Have you ever thought for a moment how limitless life is, all the while it being completely fragile all in the same?
This is the one simple thought I had when viewing Edge of Tomorrow. In reality there are no replays, do-over’s or abilities to go back in time to save mankind from fuck’n aliens. This is it for us: all the minutes in a day, all the idle thoughts we have, the morning coffees with friends, those inebriated nights out. You will never get those back, ever. Oh how we all wish we were William Major Cage (Tom Cruise) in the film and we didn’t mind some power sword swinging slam piece (Emily Blunt) putting a bullet in our brain ever time we needed a reset to get saving the world right the next time.
The films slogan is one of “live, die, repeat” and is an axiom of the notion of growing stronger as we break our minds and our bodies down until we are on the edge of exhaustion and mental anguish. It’s about trying to “get it right” while we are living in this waking life; getting better for that bright new tomorrow, and saving it from ourselves and others who will eventually come to harm the day.
The movie apparently underperformed at the box office.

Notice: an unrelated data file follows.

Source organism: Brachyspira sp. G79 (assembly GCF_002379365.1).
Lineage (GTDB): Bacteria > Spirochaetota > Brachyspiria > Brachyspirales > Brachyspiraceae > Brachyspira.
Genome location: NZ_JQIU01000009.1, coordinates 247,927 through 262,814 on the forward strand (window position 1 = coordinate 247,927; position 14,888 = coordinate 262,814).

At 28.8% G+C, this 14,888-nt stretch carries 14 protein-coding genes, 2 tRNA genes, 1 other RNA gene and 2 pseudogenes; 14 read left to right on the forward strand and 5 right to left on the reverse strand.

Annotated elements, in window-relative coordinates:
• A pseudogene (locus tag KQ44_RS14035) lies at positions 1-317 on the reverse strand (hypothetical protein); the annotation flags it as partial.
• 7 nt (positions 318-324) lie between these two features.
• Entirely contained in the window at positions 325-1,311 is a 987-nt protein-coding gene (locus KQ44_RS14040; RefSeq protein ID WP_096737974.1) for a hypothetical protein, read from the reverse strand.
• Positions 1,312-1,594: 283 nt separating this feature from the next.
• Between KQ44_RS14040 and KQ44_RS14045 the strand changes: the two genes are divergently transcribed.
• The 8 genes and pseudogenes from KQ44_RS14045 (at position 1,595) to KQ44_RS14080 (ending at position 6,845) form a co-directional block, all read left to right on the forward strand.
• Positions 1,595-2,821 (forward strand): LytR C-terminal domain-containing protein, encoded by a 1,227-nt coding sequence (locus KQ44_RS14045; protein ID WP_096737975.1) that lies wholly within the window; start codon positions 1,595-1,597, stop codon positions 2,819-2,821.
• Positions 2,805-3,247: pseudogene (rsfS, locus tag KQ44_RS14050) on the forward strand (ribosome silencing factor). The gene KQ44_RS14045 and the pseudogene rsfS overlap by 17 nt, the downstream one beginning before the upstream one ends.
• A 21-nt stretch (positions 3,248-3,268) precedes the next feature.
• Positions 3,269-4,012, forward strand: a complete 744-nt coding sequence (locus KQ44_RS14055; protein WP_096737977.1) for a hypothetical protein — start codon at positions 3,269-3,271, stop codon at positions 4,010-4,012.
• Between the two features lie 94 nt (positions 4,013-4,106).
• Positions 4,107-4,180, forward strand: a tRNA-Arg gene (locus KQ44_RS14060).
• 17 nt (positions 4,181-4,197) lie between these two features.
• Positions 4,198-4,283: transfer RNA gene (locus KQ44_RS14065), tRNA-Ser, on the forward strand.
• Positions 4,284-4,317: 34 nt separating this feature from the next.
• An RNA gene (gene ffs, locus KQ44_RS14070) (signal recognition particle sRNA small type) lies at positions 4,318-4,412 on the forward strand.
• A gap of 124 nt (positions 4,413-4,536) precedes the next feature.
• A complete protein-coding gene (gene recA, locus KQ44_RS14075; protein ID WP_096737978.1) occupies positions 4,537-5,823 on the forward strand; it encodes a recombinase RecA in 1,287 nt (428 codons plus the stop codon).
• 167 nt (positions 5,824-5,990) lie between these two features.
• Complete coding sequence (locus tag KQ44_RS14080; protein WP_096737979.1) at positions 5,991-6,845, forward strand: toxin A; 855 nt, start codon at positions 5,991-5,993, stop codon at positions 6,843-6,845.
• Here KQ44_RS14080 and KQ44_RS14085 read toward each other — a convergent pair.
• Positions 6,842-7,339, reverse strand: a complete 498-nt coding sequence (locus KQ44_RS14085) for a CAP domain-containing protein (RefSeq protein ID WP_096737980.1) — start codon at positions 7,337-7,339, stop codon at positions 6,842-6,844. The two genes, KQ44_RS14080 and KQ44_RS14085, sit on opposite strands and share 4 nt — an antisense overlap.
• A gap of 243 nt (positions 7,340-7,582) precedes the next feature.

Who gives two flying monkey fucks?
Edge of Tomorrow was actually enjoyable in my view and performed the way it was supposed to; summer entertainment.
In the grand scheme of things, does it really matter? What did you learn from it? — would be my mark of evaluation of how successful a film is. I don’t own a studio and neither do you, so the bottom-line is not my concern for a film. I am more mindful about the success of my own film, my life and what I want it to be because that is the only one that will ever be worth seeing. It’s the only one I will truly see and experience; a biased viewer in the end. We are the harshest critics out there of ourselves. That’s the way it should be, because at the edge of tomorrow we are the ones who ultimately have final say; about how badass the cast were in our lives, the effects we created, the audiences captivated, and the memories we created for others.
Life is too boundless to do just one thing, to do just one person (even if it were Emily Blunt), and accomplish just one thing. For all we know, we are already dreaming; and the moment that bus hits us on the way to work, that stray bullet from some crazed virgin (talking about you Eliot Rodger) enters our cranial cavity, or the instance when society falls flat on its own weight; that is the edge of tomorrow.